Friday, October 26, 2012

Why We Cannot Be More Specific as to Locations

A question I'm getting is why we cannot yet be more specific as to where Sandy's worst effects will be. It is a fair question and I'd like to answer it.
  1. The storm is still more than 72 hours away. Should be self-explanatory.
  2. In part, because of #1, the model guidance is inconsistent and will be for a while.
  3. The models we use more than 24 hours out cannot replicate some of the small scale processes involved with Sandy.
Let's consider reason #2 for a moment.
Click to enlarge. Last two runs of U.S. GFS model
The area in red is roughly the area where winds may be high enough to cause power failures. It is huge. But, look more closely (click to enlarge). The GFS model run using data from 8am EDT this morning (left) has an area of wind gusts of more than 90 mph near Washington, DC (grayish brown color) but nothing of that magnitude near Boston. The run from 2am EDT this morning (right) has gusts to near 100 mph off the coast from Boston but nothing nearly that high near D.C.  

Why the difference? Even with computers that operate at 172 trillion calculations per second (!) that is not fast enough to make these worldwide forecasts on a fine enough scale to capture the thunderstorm-related complexes within Sandy that will cause locally stronger winds (reason #3). Plus, we do not sample the atmosphere at a fine enough scale.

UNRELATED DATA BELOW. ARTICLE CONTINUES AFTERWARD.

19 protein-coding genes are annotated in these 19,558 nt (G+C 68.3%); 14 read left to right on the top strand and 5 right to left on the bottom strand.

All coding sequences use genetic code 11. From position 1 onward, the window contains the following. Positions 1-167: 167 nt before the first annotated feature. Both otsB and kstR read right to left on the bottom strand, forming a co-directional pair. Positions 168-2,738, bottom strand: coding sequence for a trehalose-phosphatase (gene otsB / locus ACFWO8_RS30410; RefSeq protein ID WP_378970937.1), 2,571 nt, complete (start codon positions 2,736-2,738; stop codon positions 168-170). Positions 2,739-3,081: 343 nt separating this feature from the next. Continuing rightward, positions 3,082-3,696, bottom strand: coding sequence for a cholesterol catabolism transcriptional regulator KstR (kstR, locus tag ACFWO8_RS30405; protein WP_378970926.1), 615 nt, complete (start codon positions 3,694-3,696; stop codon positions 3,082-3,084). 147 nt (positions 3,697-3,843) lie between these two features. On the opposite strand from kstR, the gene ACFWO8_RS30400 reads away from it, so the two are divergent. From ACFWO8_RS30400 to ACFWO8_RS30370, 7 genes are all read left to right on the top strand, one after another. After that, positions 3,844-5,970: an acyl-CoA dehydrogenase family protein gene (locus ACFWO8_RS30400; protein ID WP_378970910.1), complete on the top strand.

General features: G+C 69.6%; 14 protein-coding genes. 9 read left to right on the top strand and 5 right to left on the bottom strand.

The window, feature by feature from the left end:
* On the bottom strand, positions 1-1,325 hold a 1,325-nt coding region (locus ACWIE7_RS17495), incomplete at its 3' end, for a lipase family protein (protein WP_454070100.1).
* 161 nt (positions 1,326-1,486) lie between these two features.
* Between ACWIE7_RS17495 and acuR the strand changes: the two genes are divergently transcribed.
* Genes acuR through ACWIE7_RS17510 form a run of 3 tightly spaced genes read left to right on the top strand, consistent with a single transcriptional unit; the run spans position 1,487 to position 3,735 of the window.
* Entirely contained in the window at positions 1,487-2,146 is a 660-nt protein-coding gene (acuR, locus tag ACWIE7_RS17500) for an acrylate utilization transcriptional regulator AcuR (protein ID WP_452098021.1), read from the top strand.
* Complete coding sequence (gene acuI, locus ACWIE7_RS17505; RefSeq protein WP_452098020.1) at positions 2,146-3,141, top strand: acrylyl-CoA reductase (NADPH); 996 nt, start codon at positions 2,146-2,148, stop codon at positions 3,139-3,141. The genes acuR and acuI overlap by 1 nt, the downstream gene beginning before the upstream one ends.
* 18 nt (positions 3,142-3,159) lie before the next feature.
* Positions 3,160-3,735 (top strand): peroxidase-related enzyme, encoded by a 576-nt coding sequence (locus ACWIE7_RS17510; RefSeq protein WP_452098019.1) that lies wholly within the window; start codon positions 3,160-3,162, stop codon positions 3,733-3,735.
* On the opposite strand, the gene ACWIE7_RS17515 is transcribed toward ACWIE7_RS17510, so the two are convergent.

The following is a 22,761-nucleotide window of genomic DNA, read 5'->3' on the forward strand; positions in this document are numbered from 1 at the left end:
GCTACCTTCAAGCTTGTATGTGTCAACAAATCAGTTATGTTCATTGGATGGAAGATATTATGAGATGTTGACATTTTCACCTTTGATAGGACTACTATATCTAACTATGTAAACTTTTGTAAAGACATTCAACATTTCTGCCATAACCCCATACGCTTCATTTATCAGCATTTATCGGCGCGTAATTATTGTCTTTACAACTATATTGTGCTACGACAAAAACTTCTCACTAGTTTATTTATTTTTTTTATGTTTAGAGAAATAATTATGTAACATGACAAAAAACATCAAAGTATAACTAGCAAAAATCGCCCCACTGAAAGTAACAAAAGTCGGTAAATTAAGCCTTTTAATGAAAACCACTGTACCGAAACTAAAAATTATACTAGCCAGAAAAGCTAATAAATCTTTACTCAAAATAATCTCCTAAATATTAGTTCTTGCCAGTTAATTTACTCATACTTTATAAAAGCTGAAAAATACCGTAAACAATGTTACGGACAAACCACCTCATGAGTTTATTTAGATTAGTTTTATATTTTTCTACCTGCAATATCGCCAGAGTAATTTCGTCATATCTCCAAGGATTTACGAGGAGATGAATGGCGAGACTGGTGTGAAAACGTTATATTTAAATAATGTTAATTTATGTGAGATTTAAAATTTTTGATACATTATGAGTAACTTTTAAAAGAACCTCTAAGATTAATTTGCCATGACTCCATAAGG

When we get within 24 to 36 hours in advance, we switch to models with much better resolution (2.5 mile data input) that are "focused" on the area of interest (i.e., to greatly decrease computation time as opposed to making a forecast for the entire world). Those models attempt to replicate, on a limited scale, the processes that occur in thunderstorms. So, we should be able to give some advance notice of where the highest winds will occur and the peak speeds.

In the meantime, I'm forecasting gusts of 80 mph or higher as a general number so people can prepare. Will some areas have higher gusts? Likely so, but I can't forecast exactly where as yet.

A final thought: Based on some media coverage I'm seeing, the threat of flooding in coastal areas is being underplayed. Especially, if you live ten feet or lower above sea level, you need to be prepared to evacuate should the order be given.  

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